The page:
The use of ‘penetration pricing’ as a marketing strategy to attract customer is available to budget supermarkets like Aldi and Lidl due to the smaller operating model they run. Finne and Sivonen (2008: 30) state that a retailer’s size and format offer a key advantage in how they offer pricing. Due to budget supermarkets having lower operating costs and a more limited range of products, they can quickly adapt their strategy to meet the markets needs (Finne & Sivonen, 2008: 32). Authors like Haddock-Millar and Rigby, (2015) argue that larger organisations (i.e. Tesco’s) operate on a much larger scale and as a result are unable to change strategy quickly to meet market demand. Instead, Tesco focuses on marketing strategies which retain customers through loyalty (Clubcard, unique offers, reward vouchers). Which, Turner and Wilson (2006) argue in the long-term is a marketing strategy which is more sustainable. Academics argue that while brands like Aldi are using low-cost pricing strategies to attract a new segment of customer, these customers lack long-term loyalty and are only focuses on saving the most money (Seaton & Waterson, 2012). As a result, several authors state that a long-term marketing strategy like Tesco’s is more sustainable (Turner & Wilson, 2006).
A current example of a marketing strategy which is paying off for Tesco is their investment in the online grocery sector. In 2017, 29% of grocery shopping was done via online supermarket websites (Mintel, 2017). Within this segment, the key market was the 25-34-year-old customer segment who shopped at least once a month online for their groceries (Mintel, 2017). Out of this segment, 66% cited that convenience was the main reason to shop online, despite whether promotions were available or not (Mintel, 2017). For their online strategy, Tesco’s used a market penetration strategy which focuses on retaining existing customers, which is cheaper than attracting new ones (Verhoef, 2003). This is carried out by using brand loyalty to take traditional instore customers and use services like their Tesco Clubcard to promote their online strategy (Elder, 2017). By rewarding loyal customers with unique promotions and offers online, they use the ‘valued-based’ pricing to drive existing customers to their website. A strategy which works as Tesco dominates the online grocery category with 39% of the market share (Mintel, 2017). In 2016, Aldi launched their online grocery website to compete with the ‘big four’ (Butler, 2017). However, realising they couldn’t operate on the scale of brands like Tesco’s, Aldi have launched a website which focuses on wine sales. Due to many UK customers visiting Aldi for their wines, Aldi have copied Tesco’s marketing strategy of using existing customers to promote their new online wine website. A strategy which has worked, as in 2017 the website increased sales by 90% with over two million bottles of wine sold (Butler, 2017).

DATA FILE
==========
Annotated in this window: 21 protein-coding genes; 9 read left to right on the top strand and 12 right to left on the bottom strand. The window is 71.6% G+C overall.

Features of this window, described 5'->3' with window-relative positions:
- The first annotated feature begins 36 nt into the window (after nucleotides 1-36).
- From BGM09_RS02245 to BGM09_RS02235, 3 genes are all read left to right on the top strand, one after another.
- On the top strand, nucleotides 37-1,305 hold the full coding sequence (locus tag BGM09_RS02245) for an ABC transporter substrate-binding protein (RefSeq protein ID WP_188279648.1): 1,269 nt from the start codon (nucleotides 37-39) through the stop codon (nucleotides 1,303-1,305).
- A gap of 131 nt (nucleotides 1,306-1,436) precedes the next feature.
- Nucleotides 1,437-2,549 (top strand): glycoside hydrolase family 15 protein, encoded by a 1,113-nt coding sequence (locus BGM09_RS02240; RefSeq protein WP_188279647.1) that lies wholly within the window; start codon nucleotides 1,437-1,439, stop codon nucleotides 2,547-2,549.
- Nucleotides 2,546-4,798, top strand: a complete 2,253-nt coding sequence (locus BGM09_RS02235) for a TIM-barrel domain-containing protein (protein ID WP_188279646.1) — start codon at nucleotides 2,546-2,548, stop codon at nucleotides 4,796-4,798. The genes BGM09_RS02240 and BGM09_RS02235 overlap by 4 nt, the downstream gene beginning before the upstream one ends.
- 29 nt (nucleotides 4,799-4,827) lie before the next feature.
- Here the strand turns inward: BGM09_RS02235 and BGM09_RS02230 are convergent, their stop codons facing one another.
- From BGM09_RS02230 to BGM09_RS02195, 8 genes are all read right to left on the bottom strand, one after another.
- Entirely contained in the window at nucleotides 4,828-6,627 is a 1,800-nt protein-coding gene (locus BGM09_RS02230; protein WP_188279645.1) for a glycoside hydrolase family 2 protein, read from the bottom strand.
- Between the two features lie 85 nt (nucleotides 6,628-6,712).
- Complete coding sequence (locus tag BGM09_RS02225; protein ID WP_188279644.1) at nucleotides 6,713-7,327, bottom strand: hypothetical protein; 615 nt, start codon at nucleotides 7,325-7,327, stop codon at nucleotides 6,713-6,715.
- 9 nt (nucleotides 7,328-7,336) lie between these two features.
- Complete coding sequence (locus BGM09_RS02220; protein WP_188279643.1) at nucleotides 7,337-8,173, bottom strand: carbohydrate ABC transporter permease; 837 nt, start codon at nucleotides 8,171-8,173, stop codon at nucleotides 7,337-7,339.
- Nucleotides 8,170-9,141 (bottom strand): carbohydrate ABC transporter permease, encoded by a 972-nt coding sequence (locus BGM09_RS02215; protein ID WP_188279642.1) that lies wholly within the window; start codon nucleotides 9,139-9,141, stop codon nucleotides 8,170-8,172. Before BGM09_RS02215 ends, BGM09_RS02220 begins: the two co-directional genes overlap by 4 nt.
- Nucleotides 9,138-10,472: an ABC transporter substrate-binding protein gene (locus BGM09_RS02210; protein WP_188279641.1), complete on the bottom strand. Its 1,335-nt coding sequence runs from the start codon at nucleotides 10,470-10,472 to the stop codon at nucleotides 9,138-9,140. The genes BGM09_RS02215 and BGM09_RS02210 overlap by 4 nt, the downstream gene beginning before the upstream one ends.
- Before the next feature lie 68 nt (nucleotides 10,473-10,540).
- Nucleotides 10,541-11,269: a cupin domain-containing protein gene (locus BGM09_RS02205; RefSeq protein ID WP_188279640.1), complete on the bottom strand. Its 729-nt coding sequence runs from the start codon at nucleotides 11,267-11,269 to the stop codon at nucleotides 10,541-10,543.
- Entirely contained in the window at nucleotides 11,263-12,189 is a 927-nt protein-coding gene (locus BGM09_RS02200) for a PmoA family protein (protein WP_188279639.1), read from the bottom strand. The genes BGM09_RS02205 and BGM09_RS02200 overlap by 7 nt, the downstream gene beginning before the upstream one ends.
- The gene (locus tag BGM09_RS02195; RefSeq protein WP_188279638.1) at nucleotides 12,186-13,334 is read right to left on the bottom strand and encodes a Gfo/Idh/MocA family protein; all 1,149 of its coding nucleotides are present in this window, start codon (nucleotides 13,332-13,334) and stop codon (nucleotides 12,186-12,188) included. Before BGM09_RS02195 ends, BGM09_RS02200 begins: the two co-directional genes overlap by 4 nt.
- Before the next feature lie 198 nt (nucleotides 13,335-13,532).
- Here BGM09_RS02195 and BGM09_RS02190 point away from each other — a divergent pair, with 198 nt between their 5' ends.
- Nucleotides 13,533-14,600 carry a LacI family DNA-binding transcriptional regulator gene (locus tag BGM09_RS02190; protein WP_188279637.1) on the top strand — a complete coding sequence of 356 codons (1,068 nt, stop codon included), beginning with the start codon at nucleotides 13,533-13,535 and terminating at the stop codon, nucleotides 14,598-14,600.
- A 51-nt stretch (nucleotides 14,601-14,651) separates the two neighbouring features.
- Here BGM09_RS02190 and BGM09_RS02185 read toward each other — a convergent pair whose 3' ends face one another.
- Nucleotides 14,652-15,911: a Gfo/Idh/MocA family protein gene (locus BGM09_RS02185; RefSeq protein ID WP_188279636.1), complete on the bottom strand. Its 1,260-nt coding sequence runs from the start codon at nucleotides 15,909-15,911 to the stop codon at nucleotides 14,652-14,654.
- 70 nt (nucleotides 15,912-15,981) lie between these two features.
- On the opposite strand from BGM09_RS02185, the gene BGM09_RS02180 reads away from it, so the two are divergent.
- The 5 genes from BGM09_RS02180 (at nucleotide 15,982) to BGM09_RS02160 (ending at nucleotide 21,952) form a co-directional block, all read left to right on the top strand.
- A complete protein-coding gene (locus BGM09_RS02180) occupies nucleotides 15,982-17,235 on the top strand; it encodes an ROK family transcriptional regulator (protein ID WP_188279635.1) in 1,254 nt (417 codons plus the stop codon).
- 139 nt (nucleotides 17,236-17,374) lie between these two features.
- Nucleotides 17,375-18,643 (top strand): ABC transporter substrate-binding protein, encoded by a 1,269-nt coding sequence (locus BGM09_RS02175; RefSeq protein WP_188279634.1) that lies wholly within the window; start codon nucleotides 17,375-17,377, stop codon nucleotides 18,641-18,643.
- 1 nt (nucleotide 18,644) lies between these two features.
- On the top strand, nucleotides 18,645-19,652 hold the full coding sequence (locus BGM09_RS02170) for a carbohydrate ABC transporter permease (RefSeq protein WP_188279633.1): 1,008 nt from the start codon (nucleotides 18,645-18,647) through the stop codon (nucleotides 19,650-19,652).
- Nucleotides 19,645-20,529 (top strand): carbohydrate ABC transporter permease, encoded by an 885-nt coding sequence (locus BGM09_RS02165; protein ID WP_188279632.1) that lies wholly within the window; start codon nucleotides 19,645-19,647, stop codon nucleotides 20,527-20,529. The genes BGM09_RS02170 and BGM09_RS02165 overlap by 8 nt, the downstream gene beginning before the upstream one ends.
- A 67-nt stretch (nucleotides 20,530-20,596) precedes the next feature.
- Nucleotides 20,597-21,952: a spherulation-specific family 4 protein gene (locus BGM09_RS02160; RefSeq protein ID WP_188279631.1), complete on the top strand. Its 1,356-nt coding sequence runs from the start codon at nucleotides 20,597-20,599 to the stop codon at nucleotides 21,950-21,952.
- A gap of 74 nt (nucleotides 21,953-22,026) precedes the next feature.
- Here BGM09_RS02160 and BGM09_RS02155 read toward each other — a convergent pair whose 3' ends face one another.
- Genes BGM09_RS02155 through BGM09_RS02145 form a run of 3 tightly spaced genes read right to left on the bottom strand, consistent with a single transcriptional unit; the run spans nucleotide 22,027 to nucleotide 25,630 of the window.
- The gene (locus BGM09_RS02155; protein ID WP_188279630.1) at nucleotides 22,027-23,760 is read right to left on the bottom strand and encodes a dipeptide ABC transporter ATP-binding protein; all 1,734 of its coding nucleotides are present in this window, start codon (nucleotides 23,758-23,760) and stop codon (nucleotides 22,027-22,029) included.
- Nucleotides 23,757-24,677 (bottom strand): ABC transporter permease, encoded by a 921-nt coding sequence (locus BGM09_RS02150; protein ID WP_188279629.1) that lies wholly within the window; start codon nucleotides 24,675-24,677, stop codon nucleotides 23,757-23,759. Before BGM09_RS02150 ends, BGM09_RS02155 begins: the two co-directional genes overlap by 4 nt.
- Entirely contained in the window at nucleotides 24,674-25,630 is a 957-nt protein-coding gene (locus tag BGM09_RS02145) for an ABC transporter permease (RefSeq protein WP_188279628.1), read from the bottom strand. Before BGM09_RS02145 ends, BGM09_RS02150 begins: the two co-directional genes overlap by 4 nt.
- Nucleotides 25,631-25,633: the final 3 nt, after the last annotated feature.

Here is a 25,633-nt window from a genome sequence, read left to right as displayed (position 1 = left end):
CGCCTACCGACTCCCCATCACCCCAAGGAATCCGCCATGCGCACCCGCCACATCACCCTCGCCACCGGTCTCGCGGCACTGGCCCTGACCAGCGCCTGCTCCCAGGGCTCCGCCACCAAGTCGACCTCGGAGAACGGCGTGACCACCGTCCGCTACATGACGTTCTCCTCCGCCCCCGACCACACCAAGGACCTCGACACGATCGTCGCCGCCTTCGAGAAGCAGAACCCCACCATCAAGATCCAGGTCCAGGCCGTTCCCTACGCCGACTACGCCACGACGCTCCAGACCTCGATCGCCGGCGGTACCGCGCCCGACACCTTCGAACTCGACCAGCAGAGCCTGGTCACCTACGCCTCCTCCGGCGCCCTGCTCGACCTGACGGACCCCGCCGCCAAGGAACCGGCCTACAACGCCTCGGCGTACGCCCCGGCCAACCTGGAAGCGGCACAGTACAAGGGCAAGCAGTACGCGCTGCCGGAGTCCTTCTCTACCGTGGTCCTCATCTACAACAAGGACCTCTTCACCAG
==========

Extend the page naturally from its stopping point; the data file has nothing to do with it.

In conclusion, both styles of supermarkets operate with different forms of marketing strategy in the UK. While both overall compete using a pricing strategy, each brand uses it to target a different segment of customer. This report argues however that due to the weakened economy, UK customers are becoming more value focused and less receptive to traditional price-based marketing strategies. The focus on the message of ‘simple pricing’ has a powerful impact on consumers, with customers looking to find best value for money easily. As a result, brands like Tesco’s have employed marketing strategies that focus on retaining loyal customers through strategies like reward loyalty. The use of the Tesco Clubcard has allowed the brand to target loyal customers and push them to other services like their website. All of which Tesco’s aims to combat disloyal price-sensitive customers who only seek the cheapest price, a strategy current employed by budget supermarkets, which is argued to be not a sustainable strategy for long term growth.